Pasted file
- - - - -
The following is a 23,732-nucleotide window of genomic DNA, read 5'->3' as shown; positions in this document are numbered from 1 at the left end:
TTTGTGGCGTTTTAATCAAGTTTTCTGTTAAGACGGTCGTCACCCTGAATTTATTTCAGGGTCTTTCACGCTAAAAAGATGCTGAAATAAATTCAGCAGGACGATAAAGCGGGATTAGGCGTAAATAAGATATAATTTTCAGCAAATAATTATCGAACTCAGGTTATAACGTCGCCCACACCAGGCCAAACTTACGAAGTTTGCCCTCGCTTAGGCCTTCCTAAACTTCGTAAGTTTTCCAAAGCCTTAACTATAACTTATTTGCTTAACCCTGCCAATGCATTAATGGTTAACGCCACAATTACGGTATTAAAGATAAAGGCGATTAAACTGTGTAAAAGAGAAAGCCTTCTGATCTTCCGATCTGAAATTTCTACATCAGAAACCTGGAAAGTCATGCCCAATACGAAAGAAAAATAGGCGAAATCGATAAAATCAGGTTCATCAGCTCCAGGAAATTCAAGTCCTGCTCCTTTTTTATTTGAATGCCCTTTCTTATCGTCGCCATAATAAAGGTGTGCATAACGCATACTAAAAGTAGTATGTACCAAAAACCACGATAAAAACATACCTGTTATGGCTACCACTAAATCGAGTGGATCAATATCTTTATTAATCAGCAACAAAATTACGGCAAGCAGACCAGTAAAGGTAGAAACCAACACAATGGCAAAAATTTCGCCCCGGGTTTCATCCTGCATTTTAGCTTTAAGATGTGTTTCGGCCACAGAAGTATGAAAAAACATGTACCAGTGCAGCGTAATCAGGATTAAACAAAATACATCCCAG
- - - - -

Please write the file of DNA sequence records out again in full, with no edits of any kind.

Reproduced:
The following is a 23,732-nucleotide window of genomic DNA, read 5'->3' as shown; positions in this document are numbered from 1 at the left end:
TTTGTGGCGTTTTAATCAAGTTTTCTGTTAAGACGGTCGTCACCCTGAATTTATTTCAGGGTCTTTCACGCTAAAAAGATGCTGAAATAAATTCAGCAGGACGATAAAGCGGGATTAGGCGTAAATAAGATATAATTTTCAGCAAATAATTATCGAACTCAGGTTATAACGTCGCCCACACCAGGCCAAACTTACGAAGTTTGCCCTCGCTTAGGCCTTCCTAAACTTCGTAAGTTTTCCAAAGCCTTAACTATAACTTATTTGCTTAACCCTGCCAATGCATTAATGGTTAACGCCACAATTACGGTATTAAAGATAAAGGCGATTAAACTGTGTAAAAGAGAAAGCCTTCTGATCTTCCGATCTGAAATTTCTACATCAGAAACCTGGAAAGTCATGCCCAATACGAAAGAAAAATAGGCGAAATCGATAAAATCAGGTTCATCAGCTCCAGGAAATTCAAGTCCTGCTCCTTTTTTATTTGAATGCCCTTTCTTATCGTCGCCATAATAAAGGTGTGCATAACGCATACTAAAAGTAGTATGTACCAAAAACCACGATAAAAACATACCTGTTATGGCTACCACTAAATCGAGTGGATCAATATCTTTATTAATCAGCAACAAAATTACGGCAAGCAGACCAGTAAAGGTAGAAACCAACACAATGGCAAAAATTTCGCCCCGGGTTTCATCCTGCATTTTAGCTTTAAGATGTGTTTCGGCCACAGAAGTATGAAAAAACATGTACCAGTGCAGCGTAATCAGGATTAAACAAAATACATCCCAG